Then came the sellouts, and the good hires, and the evictions of the drunks and punks from the stands. In 1994, Kraft's first year, the season ticket sales surpassed 40,000 for the first time in the history of the franchise. Soon, every game was sold out, something that had not occurred in the team's 34-year history to that point. A Patriots game is now a fun, safe experience. It's a party.

Few franchises have ever been so consistently low and then turned around so amazingly fast.

"It was not a good situation when we took over," Kraft said. "The main thing I wanted to do was associate myself with good people and that meant players that had high character and employees that worked for the greater good."

Kraft is the story of this New England training camp because the Patriots might be reloaded and ready for yet another Super Bowl run this year. The fact this franchise is even still a threat after so much recent success is a testament to Kraft and how the Patriot way, once the way not to do things, is now the model.

No matter how many times I read about these articles im always amazed by the dazzling speed with which this once hopeless franchise was turned around.

Its a credit to Steeler fans who highlight articles such as these - articles where the Patriots are now considered to be the model franchise - how times change eh?

NM

MattsMe
08-28-2006, 06:25 PM
It's funny how things the Steelers have been doing for years are now thought of as "the Patriot way." The only major difference is a 6th round QB who happened to turn into a star. No one, including the people who drafted him, expected that. Sometimes you get lucky with late round picks, and that can make all the difference.

Livinginthe past
08-28-2006, 06:37 PM
Sure, it always takes a pinch of luck to be a successful franchise - having Brady perform like he has is pretty much unheard of from anybody outside the 1st day of the draft.

Some people say he inherited a good system, but the fact is his team were struggling before he took over from Bledsoe.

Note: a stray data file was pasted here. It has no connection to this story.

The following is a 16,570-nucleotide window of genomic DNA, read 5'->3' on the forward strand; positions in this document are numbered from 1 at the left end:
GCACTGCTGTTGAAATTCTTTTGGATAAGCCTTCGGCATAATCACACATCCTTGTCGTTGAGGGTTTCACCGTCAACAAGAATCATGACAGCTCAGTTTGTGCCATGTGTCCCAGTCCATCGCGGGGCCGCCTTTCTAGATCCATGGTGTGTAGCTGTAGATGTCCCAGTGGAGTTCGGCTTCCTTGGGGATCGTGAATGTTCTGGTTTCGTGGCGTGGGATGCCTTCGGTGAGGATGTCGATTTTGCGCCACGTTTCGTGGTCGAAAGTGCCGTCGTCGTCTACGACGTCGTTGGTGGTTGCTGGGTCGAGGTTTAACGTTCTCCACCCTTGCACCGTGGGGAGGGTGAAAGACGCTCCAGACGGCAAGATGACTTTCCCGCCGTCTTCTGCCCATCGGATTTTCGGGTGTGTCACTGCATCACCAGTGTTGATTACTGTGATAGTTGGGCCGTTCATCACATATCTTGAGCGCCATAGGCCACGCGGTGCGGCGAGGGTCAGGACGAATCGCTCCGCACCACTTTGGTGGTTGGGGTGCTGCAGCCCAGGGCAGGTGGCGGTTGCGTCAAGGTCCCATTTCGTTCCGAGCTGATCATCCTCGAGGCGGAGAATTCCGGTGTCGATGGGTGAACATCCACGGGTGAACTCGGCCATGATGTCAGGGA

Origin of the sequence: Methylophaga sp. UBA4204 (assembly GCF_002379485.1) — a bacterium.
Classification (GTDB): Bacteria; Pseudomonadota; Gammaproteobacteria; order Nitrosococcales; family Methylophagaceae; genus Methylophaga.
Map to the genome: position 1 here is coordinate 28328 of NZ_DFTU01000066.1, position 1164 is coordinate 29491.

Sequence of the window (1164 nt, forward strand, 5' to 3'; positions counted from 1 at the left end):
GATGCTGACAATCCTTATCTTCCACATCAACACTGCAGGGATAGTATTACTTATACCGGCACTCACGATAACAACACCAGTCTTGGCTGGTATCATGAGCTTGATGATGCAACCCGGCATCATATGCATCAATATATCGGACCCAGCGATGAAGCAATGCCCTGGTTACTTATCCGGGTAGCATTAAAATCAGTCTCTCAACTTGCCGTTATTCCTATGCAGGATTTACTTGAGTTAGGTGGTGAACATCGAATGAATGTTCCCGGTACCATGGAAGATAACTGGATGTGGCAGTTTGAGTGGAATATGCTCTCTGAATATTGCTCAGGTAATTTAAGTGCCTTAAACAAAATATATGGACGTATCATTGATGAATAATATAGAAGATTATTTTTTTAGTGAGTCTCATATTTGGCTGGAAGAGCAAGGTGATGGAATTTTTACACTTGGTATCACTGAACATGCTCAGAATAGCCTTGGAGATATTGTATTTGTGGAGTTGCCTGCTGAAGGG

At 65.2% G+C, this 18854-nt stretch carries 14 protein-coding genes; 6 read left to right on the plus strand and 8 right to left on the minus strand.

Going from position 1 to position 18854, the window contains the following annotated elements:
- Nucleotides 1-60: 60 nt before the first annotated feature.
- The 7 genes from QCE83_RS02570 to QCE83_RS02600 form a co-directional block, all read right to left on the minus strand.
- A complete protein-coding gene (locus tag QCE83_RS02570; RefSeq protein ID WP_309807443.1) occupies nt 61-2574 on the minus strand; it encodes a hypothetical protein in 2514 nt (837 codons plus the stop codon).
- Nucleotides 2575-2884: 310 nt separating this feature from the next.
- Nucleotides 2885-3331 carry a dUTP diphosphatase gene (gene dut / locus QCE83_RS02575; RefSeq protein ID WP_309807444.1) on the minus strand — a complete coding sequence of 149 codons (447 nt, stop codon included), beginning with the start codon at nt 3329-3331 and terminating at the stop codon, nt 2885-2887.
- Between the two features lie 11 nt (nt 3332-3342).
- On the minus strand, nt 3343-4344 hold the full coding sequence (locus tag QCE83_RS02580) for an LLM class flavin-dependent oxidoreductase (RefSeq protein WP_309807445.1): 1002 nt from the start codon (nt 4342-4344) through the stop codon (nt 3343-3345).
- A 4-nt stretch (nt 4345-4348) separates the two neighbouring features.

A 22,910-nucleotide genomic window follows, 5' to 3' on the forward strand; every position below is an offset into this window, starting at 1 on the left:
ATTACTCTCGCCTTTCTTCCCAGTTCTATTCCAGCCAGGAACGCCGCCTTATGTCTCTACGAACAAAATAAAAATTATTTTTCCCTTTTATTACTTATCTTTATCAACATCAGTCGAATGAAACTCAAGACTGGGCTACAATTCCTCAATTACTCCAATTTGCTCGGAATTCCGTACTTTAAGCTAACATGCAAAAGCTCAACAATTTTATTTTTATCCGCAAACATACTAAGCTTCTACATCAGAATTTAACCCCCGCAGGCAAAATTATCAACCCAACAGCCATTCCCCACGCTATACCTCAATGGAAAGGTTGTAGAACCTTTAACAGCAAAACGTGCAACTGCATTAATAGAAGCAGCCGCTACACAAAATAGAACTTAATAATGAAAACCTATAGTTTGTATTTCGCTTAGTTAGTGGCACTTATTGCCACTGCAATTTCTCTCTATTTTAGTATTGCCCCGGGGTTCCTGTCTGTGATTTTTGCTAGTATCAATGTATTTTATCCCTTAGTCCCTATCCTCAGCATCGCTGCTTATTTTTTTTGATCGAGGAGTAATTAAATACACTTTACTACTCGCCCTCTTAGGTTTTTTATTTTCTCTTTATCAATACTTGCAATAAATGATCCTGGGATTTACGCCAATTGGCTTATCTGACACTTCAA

I hope we dont find out how good the Patriots are without Brady for another 5 or 6 years.

NM

3 to be 4
08-28-2006, 07:39 PM
http://www.sportsline.com/nfl/story/9620047
:sofunny: (this article has been edited for pertinance and for space constraints but heres the good stuff):bouncy: :


Before owner Robert Kraft purchased the team, the Patriots were a dysfunctional, disgusting mess.

The games never sold out. Not one sellout in the decades before Kraft. The games were rarely on television because of blackouts. No one cared. People heard Patriots and released a gigantic yawn. Twenty-one thousand season ticket holders at one point. That's it. That's all. More people attended Harvard-Yale crew.

The Patriots games, and that old clunker stadium they used to play in, were also not exactly a family friendly place. Some fans had the manners of a Mexican drug lord. There were constant rumbles in the stands, all-out, knock-down brawls between too many drunken goons. A small group of fans used to take thick, D-cell size batteries, wrap them in fat, pregnant snowballs, put the snowballs in the freezer the night before games to get them concrete hard, and then throw them at the players as they came out or entered the tunnel.

At the Patriots players. Not the visiting ones. Many players would be sure to have their helmets on whenever they were entering or exiting the tunnel to avoid the dangerous bombardment of weaponized snowballs.